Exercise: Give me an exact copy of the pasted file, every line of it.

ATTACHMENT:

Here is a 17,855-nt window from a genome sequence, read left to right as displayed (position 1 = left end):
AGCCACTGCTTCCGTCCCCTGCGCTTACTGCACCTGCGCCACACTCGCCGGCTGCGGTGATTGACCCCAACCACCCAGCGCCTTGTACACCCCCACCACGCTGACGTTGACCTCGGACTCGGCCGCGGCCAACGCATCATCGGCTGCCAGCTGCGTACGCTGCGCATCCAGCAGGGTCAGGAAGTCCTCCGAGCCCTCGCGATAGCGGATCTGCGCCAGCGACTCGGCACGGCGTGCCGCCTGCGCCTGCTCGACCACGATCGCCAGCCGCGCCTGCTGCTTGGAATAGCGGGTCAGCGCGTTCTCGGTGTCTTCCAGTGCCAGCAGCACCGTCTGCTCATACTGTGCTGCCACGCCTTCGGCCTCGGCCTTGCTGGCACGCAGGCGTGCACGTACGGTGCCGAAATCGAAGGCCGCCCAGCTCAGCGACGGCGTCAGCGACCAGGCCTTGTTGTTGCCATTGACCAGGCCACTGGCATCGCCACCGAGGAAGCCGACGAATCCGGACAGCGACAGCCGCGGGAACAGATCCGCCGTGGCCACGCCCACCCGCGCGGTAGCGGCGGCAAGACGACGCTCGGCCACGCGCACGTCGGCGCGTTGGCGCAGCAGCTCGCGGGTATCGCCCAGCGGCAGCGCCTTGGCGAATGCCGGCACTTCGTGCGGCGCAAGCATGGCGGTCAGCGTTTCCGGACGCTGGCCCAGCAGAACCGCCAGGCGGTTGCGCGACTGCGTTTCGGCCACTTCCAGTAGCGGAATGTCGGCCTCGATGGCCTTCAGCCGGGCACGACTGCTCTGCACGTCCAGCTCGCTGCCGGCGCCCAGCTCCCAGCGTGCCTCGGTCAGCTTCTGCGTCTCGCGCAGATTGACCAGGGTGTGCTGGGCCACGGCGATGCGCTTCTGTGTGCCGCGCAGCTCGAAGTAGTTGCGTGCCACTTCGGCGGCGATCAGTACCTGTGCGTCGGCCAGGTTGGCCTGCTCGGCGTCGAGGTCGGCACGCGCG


Here is a 17,855-nt window from a genome sequence, read left to right as displayed (position 1 = left end):
AGCCACTGCTTCCGTCCCCTGCGCTTACTGCACCTGCGCCACACTCGCCGGCTGCGGTGATTGACCCCAACCACCCAGCGCCTTGTACACCCCCACCACGCTGACGTTGACCTCGGACTCGGCCGCGGCCAACGCATCATCGGCTGCCAGCTGCGTACGCTGCGCATCCAGCAGGGTCAGGAAGTCCTCCGAGCCCTCGCGATAGCGGATCTGCGCCAGCGACTCGGCACGGCGTGCCGCCTGCGCCTGCTCGACCACGATCGCCAGCCGCGCCTGCTGCTTGGAATAGCGGGTCAGCGCGTTCTCGGTGTCTTCCAGTGCCAGCAGCACCGTCTGCTCATACTGTGCTGCCACGCCTTCGGCCTCGGCCTTGCTGGCACGCAGGCGTGCACGTACGGTGCCGAAATCGAAGGCCGCCCAGCTCAGCGACGGCGTCAGCGACCAGGCCTTGTTGTTGCCATTGACCAGGCCACTGGCATCGCCACCGAGGAAGCCGACGAATCCGGACAGCGACAGCCGCGGGAACAGATCCGCCGTGGCCACGCCCACCCGCGCGGTAGCGGCGGCAAGACGACGCTCGGCCACGCGCACGTCGGCGCGTTGGCGCAGCAGCTCGCGGGTATCGCCCAGCGGCAGCGCCTTGGCGAATGCCGGCACTTCGTGCGGCGCAAGCATGGCGGTCAGCGTTTCCGGACGCTGGCCCAGCAGAACCGCCAGGCGGTTGCGCGACTGCGTTTCGGCCACTTCCAGTAGCGGAATGTCGGCCTCGATGGCCTTCAGCCGGGCACGACTGCTCTGCACGTCCAGCTCGCTGCCGGCGCCCAGCTCCCAGCGTGCCTCGGTCAGCTTCTGCGTCTCGCGCAGATTGACCAGGGTGTGCTGGGCCACGGCGATGCGCTTCTGTGTGCCGCGCAGCTCGAAGTAGTTGCGTGCCACTTCGGCGGCGATCAGTACCTGTGCGTCGGCCAGGTTGGCCTGCTCGGCGTCGAGGTCGGCACGCGCG